The Question is:
The C langage localtime returns a time that is one hour off.
$ cc/noopt/deb t
$ lin t/deb
$ run t
OpenVMS Alpha Debug64 Version V7.2-019
~stepped through code
DBG> type 1940:1946
1942: tm_t *z; time_t t;
1943: t = time(0);
DBG> exam @z
tm_hour: 14 <== Note that time is one hour off
$ show time
DEC C V6.0-001 on OpenVMS Alpha V7.2
$ sh log/sys *time*
"SYS$LOCALTIME" = "SYS$SYSROOT:[SYS$ZONEINFO.SYSTEM.US]PACIFIC."
"SYS$TIMEZONE_DAYLIGHT_SAVING" = "1"
"SYS$TIMEZONE_DIFFERENTIAL" = "-25200"
"SYS$TIMEZONE_NAME" = "PDT"
"SYS$TIMEZONE_RULE" = "PST8PDT7,M4.1.0/2,M10.5.0/2"
"TCPIP$BIND_TIMEOUT" = "...."
"TCPIP$CFS_ATTR_CACHE_TIMEOUT" = "5"
The Answer is :
The setting of the tm_isdst field clearly indicates that the system
had determined that daylight savings time (DST) is not in effect, and
thus that the current time is Standard Time.
Now, as to why this has occured...
The localtime() function was given the correct UTC. The localtime()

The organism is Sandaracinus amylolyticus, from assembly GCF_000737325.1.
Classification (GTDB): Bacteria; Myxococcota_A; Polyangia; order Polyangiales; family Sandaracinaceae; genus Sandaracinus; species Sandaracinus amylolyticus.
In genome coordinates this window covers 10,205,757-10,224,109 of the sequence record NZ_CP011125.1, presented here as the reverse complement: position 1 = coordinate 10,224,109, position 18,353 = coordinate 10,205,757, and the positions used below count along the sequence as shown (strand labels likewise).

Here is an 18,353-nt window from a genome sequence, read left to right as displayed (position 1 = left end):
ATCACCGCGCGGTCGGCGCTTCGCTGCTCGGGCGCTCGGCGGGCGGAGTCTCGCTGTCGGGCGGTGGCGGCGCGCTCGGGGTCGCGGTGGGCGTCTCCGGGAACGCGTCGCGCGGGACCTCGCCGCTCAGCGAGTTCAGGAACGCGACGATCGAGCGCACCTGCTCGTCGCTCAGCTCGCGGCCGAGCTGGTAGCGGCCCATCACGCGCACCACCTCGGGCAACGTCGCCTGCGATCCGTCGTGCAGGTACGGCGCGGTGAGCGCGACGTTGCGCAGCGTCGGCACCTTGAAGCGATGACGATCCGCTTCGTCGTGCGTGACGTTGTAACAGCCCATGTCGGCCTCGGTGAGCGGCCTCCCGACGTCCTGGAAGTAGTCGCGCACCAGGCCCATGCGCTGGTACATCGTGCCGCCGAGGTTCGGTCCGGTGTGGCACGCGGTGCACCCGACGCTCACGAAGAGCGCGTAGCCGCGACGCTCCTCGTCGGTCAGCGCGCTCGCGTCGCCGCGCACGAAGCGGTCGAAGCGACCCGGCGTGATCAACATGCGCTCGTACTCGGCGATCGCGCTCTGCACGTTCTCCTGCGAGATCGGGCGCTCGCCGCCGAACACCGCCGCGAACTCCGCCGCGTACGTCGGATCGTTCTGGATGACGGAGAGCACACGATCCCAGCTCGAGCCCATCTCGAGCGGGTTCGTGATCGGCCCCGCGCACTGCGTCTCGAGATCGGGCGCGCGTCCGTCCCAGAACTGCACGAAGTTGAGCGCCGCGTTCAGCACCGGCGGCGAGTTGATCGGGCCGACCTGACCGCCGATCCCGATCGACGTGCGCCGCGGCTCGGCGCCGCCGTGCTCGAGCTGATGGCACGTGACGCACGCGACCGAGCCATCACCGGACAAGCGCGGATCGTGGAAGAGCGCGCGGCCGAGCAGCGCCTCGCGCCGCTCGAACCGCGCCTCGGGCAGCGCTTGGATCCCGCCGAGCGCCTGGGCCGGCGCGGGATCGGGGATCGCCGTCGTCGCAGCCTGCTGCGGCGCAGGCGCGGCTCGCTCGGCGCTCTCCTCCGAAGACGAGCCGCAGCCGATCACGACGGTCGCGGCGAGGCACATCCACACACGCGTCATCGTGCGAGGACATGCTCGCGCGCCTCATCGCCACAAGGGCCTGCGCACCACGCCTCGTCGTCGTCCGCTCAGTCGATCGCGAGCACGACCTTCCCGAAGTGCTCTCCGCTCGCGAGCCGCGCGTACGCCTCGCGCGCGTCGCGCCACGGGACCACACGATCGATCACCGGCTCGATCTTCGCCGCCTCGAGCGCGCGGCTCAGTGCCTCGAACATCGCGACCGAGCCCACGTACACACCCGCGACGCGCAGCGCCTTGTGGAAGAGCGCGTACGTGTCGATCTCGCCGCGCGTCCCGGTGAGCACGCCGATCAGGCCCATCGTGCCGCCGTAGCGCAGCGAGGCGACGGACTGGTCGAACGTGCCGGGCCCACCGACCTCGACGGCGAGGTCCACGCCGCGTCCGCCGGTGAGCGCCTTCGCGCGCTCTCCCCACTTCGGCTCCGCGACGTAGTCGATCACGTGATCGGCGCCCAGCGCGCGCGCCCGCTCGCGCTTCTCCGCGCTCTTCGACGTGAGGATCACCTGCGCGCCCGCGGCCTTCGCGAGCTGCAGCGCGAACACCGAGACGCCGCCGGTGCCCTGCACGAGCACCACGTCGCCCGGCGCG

function itself knows exactly nothing about the OpenVMS UTC system
services, the timezone differential factor (TDF), and other OpenVMS
system-specific creatures. What it does know about are the rules in
the timezone file. According to the timezone rules, the month of
December is Standard Time. While mapping a given UTC time to the
local time, the localtime() function applied the offset for Standard
Time and returned the correct Standard Time corresponding to the
correct UTC time returned by the time() function. Of course, this
correct Standard Time was one hour off from the phony DST time on